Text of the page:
Lovers of tedious, repetitive debate and scaremongering will be pleased to hear that it’s still nearly three weeks until Brits vote on whether they would like their country to be a member of the European Union or not on June 23rd.
Politicians on both sides of the discussion have been trying to bring us round to their way of thinking with arguments about immigration, the cost of membership, trading, human rights and even cheap holidays, but comparatively little has been said about a medium we all use and rely upon every day – the internet.
Of course, as is the case with most matters, we can’t say for sure what effect leaving or remaining in the EU will have on our day-to-day Googling and social media use, but if you have a cyber-minded approach to voting, here are some questions you could ask yourself:
Will it affect my online privacy responsibilities?
Many organisations will have noticed that the EU’s new General Data Protection Regulation (GDPR) directive was agreed last December, formalised in April, and will be in practice in 2018. More thorough and up-to-date than the UK’s Data Protection Act 1998, British companies with a good mind not to pay any attention to the GDPR could just bin the document in the event of a Brexit, couldn’t they?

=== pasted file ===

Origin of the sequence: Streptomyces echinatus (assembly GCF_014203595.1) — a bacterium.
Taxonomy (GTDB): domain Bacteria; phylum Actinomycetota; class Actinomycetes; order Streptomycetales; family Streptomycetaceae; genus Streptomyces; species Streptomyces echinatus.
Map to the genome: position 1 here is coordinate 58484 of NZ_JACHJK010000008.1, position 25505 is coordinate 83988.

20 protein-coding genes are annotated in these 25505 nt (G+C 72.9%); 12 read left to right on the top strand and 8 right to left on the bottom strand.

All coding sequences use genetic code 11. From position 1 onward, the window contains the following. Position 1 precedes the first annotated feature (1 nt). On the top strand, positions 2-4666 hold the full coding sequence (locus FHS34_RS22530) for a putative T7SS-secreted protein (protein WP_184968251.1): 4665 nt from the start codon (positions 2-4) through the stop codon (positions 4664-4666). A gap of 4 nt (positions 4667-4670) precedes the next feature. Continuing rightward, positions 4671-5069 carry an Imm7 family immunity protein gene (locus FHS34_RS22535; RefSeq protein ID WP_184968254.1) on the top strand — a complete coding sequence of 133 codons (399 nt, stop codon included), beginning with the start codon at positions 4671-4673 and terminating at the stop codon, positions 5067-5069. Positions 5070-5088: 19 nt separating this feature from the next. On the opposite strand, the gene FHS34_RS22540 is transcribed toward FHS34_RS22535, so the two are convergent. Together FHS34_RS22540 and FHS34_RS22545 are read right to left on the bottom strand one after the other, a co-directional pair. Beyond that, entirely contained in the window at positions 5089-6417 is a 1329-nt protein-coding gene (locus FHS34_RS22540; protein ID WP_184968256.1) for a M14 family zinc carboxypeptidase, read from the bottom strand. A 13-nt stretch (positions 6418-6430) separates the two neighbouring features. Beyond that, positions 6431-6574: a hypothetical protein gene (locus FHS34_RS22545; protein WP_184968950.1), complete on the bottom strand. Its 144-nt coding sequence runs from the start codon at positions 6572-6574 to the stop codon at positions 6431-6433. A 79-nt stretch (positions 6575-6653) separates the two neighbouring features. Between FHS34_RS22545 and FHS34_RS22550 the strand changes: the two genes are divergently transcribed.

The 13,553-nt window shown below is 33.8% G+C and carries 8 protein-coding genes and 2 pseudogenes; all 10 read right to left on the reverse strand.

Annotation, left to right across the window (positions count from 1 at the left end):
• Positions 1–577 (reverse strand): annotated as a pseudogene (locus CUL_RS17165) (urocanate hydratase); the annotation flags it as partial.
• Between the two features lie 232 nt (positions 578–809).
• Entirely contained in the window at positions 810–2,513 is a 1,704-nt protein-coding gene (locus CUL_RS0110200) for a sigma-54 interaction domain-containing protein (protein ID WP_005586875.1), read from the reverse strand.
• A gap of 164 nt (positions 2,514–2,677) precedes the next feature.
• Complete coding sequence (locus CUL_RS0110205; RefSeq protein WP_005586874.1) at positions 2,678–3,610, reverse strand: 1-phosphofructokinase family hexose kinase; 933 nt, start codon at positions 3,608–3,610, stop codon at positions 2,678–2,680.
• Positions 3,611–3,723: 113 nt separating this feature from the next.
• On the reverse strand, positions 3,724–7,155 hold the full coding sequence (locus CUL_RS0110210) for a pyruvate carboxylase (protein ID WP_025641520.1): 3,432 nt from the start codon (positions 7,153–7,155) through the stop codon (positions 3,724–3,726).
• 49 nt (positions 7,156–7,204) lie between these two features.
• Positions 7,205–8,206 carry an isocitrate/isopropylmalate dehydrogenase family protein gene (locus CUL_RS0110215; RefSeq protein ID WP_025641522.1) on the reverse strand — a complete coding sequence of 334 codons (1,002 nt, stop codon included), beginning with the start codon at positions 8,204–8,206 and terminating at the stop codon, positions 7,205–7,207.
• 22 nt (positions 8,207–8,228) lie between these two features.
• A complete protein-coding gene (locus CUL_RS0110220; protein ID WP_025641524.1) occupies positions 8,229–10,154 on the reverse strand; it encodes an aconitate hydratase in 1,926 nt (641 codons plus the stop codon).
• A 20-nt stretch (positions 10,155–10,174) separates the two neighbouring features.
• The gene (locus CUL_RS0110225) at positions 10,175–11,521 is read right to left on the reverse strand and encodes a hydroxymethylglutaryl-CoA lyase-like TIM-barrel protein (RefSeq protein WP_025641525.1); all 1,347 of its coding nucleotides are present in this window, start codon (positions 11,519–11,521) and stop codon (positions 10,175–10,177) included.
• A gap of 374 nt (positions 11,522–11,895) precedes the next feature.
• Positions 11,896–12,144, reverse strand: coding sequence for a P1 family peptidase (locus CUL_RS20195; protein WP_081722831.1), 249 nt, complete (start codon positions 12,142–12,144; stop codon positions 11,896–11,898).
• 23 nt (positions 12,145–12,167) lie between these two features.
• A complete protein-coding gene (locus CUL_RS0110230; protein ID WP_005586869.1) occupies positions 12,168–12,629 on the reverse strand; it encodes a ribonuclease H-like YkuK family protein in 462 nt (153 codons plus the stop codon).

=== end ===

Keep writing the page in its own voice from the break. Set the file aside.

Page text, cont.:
Not according to ComputerWeekly.com, which says that the document – which includes regulations on data erasure and gaining explicit consent for any data you hold – will still apply for countries trading with the EU. So, Brexit or not, it will be our internet data bible in two years’ time.
What will it mean for search?
With the new EU document coming up with a definition for a search engine that actually doesn’t meet what Google, Bing or any other internet tool actually does, some may be concerned at what they see as the EU’s warped view of the web. Are these fears justified though or are we being pedantic? Perhaps the latter, but the potential loophole is there for search engines to simply not do as they are told.
Could the cookie crumble?
The warnings about cookies that we seem to get from every site we visit are thanks to a 2012 EU directive, so could an ‘Out’ vote mean we just go back to the days of visiting sites without clicking ‘I Agree’?
The Telegraph investigated this in March and concluded that, for largely the same reasons we went through with the GDPR, the answer is probably no.
It’s unlikely we’ll hear too much about the web from either the Leave or Remain camps between now and June 23rd, but in a decision as big as this, it’s important to consider the knock-on effects on our everyday life. Generally though, as far as the internet is concerned, it seems that any impact of a Brexit vote would be minimal.